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LP XXVI, LLC v. Goldstein

June 08, 2004


Appeal from the Circuit Court of Lake County. No. 03-L-607. Honorable John R. Goshgarian, Judge, Presiding.

The opinion of the court was delivered by: Presiding Justice O'malley


Plaintiff, LP XXVI, LLC, appeals the order of the circuit court of Lake County granting defendant Michael Goldstein's motion to dismiss pursuant to section 2-619 of the Code of Civil Procedure (Code) (735 ILCS 5/2-619 (West 2002)). Plaintiff contends that the trial court erred in finding that plaintiff's complaint seeking to recover about $74,000 in a deficiency judgment against defendant was barred by res judicata. We reverse and remand for further proceedings.

On June 11, 1999, defendant and certain nonparties to this cause executed a promissory note to plaintiff's predecessor in interest in the principal amount of $1,050,000, which was secured by a mortgage on certain real property. In addition, defendant executed a personal "Commercial Guaranty," which provided:

"[Defendant] also waives any and all rights or defenses arising out of (a) any 'one action' or 'anti-deficiency' law or any other law which may prevent [plaintiff] from bringing any action, including a claim for deficiency, against [defendant], before or after [plaintiff's] commencement or completion of any foreclosure action ***; or (f) any defenses given to guarantors at law or in equity other than actual payment and performance of the indebtedness."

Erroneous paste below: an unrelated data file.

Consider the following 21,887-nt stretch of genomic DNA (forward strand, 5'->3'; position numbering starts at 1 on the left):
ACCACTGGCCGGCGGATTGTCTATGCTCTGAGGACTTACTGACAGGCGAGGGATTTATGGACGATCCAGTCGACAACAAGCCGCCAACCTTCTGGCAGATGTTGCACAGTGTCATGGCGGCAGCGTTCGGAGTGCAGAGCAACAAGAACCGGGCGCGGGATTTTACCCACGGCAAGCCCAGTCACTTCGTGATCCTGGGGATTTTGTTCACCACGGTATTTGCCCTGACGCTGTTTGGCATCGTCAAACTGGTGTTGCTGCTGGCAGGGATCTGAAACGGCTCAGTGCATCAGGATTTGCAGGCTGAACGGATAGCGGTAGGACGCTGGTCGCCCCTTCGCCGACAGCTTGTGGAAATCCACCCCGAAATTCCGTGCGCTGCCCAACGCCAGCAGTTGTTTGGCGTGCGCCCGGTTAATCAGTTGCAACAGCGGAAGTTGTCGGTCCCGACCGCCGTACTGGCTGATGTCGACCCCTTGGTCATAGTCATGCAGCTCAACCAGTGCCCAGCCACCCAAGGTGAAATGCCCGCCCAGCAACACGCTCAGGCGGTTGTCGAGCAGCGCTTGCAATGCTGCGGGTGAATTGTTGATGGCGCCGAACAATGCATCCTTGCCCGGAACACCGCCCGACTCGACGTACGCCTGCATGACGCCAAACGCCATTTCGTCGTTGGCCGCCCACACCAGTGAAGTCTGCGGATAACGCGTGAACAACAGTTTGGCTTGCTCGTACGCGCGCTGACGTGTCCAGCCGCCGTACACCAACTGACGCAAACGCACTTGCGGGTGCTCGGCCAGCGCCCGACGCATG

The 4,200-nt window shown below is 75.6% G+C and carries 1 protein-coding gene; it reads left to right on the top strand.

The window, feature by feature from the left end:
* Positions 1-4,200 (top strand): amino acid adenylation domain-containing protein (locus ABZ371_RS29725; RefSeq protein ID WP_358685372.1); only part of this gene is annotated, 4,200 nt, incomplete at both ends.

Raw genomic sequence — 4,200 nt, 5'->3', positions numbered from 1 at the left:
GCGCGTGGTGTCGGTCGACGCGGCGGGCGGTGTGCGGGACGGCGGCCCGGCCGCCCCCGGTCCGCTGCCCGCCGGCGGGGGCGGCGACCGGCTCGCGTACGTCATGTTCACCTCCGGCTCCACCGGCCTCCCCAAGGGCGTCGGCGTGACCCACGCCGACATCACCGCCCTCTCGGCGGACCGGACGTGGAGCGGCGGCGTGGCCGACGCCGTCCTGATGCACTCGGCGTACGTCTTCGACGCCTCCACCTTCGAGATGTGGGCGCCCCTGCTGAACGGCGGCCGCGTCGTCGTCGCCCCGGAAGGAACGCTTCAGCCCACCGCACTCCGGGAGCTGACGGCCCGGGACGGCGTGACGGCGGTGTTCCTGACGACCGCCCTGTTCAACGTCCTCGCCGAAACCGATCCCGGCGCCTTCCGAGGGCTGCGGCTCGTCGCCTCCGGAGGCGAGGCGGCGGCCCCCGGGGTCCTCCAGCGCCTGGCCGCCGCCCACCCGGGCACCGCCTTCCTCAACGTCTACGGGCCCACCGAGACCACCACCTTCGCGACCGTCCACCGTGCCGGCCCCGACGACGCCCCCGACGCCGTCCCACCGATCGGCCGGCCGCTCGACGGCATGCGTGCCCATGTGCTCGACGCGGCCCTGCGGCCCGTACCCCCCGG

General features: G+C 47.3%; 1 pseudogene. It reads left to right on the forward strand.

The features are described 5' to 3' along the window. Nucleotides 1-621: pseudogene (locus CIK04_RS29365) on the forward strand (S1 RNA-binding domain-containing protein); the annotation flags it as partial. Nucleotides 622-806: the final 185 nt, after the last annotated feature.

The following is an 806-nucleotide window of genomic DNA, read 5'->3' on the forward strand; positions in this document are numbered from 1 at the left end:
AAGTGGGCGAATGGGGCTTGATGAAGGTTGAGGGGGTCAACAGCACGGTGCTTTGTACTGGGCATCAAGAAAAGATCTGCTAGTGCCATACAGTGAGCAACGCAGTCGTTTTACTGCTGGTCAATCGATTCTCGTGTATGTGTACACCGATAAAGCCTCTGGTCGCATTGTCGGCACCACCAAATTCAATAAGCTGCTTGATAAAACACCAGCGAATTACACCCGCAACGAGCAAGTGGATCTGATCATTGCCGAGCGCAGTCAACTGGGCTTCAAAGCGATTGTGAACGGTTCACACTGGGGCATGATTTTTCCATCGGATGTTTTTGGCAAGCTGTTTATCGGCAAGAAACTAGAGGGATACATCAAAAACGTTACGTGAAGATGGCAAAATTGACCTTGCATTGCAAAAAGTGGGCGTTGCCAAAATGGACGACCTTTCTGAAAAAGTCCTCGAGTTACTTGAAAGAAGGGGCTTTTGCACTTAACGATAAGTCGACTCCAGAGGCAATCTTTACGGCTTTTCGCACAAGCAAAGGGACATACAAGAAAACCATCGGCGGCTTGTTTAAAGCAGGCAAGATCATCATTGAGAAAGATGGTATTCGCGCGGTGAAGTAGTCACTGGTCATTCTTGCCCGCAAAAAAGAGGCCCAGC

After the execution of the note, mortgage, and guaranty, the primary obligors on the note defaulted and, on November 13, 2001, plaintiff's predecessor in interest filed suit (in Cook County) to foreclose upon the mortgage. The property was eventually liquidated at a sheriff's sale, after which the circuit court of Cook County approved the sale, leaving a deficiency of just over $74,000. Plaintiff's predecessor in interest thereafter obtained an in rem deficiency judgment in the amount of the deficiency. On February 11, 2003, plaintiff was assigned all interests in the note, the guaranty, and the deficiency judgment.

On July 9, 2003, plaintiff filed the instant action against defendant based on the "Commercial Guaranty" of the note. Pursuant to section 2-619 of the Code, defendant moved to dismiss plaintiff's complaint, arguing that plaintiff was barred from maintaining this action under the doctrine of res judicata or election of remedies. The trial court granted defendant's motion and dismissed the complaint. Plaintiff timely appeals.

On appeal, plaintiff contends that, by executing the guaranty, defendant waived his defenses, including res judicata and election of remedies, to plaintiff's attempt to collect the deficiency judgment. In addition, plaintiff contends that res judicata does not apply to this cause, as it is an in personam contract action on the guaranty executed by defendant, whereas the foreclosure action was a different cause of action. As we find the arguments regarding res judicata to be dispositive, we turn to this issue first.